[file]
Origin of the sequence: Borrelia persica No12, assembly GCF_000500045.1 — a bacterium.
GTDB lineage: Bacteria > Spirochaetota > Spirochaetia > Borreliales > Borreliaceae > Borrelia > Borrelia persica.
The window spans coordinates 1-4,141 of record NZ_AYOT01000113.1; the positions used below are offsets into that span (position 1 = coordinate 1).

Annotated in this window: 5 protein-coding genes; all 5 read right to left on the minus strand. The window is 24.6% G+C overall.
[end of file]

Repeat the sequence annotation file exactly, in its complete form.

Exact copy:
Origin of the sequence: Borrelia persica No12, assembly GCF_000500045.1 — a bacterium.
GTDB lineage: Bacteria > Spirochaetota > Spirochaetia > Borreliales > Borreliaceae > Borrelia > Borrelia persica.
The window spans coordinates 1-4,141 of record NZ_AYOT01000113.1; the positions used below are offsets into that span (position 1 = coordinate 1).

Annotated in this window: 5 protein-coding genes; all 5 read right to left on the minus strand. The window is 24.6% G+C overall.